Burning Up: California’s Wildfires Increase Risks

 
 

california wildfire risk management

For the second year in a row, wildfires have wreaked havoc in California, punctuated this year by some of the largest and most destructive fires in state history. While wildfires are an annual threat in California, the past two years seem to have brought a continuous procession of fires of greater frequency, scale and destructive intensity than in previous seasons. While it is difficult to determine with any certainty what, if anything, may have changed, the level of wildfire activity in 2017 and 2018 underscores the importance of planning for and addressing the evolving risks to land and property.

Two Years of Wildfires

The severity of a given wildfire season in California is typically dependent on a number of factors, including weather, temperature, wind speed and direction, and the presence of combustible material. On the heels of a long-running drought in the state, the winter of 2017 was one of the wettest on record, with plenty of rain in January and February that caused trees and plants to proliferate in the spring, then dry out in the hot summer. Combined with an estimated 129 million trees that had died due to drought conditions and bark beetle infestations in the previous year, this abundance of fuel helped create conditions that resulted in one of the most destructive wildfire seasons in a decade.

In 2017, more than 9,000 separate wildfires devastated nearly 1.4 million acres of land from Sacramento to San Diego, affecting thousands of structures and resulting in an economic toll of up to $180 billion. October saw 250 wildfires in Northern California that burned more than 245,000 acres and accounted for more than $9.4 billion dollars in insured property losses, the costliest group of wildfires on record. In and around Santa Rosa, the Tubbs fire alone killed 22 people, destroyed more than 5,500 structures, and resulted in more than $2.8 billion in damage, making it the most destructive single wildfire in the state’s history. In December, wildfires ignited in Southern California, including the Thomas fire in Ventura County, which burned in excess of 280,000 acres, becoming (at the time) the largest recorded wildfire in state history.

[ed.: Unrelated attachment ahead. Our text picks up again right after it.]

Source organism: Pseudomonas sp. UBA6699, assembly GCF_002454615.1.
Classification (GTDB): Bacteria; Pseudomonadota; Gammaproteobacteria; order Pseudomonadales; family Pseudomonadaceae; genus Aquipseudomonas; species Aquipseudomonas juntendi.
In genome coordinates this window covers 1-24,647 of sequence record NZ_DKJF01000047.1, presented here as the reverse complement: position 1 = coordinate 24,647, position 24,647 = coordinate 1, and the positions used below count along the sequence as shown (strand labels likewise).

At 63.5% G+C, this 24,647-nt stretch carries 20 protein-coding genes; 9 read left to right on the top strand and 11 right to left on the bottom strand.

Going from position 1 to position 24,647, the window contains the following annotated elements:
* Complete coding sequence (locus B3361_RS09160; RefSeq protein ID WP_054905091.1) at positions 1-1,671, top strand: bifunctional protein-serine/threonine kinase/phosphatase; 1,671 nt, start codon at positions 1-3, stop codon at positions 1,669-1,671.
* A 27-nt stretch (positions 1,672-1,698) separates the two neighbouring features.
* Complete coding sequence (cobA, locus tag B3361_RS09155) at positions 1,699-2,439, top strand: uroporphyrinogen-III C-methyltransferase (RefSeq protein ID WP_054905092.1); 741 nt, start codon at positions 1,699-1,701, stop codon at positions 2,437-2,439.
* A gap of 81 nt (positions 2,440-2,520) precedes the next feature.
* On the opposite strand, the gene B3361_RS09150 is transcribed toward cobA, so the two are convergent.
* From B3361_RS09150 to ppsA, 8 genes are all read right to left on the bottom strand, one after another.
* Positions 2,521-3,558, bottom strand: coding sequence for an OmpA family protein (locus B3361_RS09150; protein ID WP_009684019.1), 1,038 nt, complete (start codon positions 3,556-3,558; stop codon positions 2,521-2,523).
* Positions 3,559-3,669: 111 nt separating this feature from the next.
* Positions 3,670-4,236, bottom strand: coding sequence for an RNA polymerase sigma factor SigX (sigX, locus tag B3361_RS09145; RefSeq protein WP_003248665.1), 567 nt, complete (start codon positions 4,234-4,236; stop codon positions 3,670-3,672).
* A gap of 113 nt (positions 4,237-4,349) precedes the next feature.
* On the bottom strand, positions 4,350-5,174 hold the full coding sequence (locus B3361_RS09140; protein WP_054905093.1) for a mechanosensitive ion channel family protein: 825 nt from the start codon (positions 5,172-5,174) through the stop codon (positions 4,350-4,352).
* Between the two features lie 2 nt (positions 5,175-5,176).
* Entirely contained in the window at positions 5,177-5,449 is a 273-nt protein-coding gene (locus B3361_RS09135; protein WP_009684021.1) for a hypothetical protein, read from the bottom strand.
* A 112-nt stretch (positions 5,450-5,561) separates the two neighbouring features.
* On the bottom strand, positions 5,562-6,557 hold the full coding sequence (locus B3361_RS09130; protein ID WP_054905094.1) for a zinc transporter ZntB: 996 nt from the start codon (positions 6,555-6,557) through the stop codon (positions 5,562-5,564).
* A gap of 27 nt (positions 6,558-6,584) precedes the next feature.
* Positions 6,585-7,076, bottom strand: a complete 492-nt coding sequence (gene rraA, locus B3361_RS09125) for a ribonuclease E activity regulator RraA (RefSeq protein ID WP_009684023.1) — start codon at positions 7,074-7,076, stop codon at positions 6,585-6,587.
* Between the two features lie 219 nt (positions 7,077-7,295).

Thus far, the 2018 wildfire season has proven to be almost as destructive. The rash of fires in California this year has largely been concentrated in the northern part of the state, where the Carr fire became the sixth-most destructive in state history after it rampaged through the city of Redding and Shasta and Trinity counties. The heat of the fire was intense enough to create fire whirls, also known as fire tornados.

On July 26, the National Weather Service confirmed that such a fire whirl developed with a wind speed of 143 mph—the equivalent of a F-3 tornado—with a vortex that extended seven miles high. By Aug. 28, the blaze had burned more than 229,000 acres, destroyed some 1,600 structures and killed eight people. Insured losses from the fire could be as high as $1.5 billion.

Two blazes in late July, the River and Ranch fires, created another massive inferno in Northern California. Collectively known as the Mendocino Complex fire, this enormous conflagration had burned an area the size of Los Angeles by early August. By the end of the month, the Mendocino Complex fire had grown to more than 450,000 acres, dwarfing the Thomas fire to set another record for the largest wildfire in the state.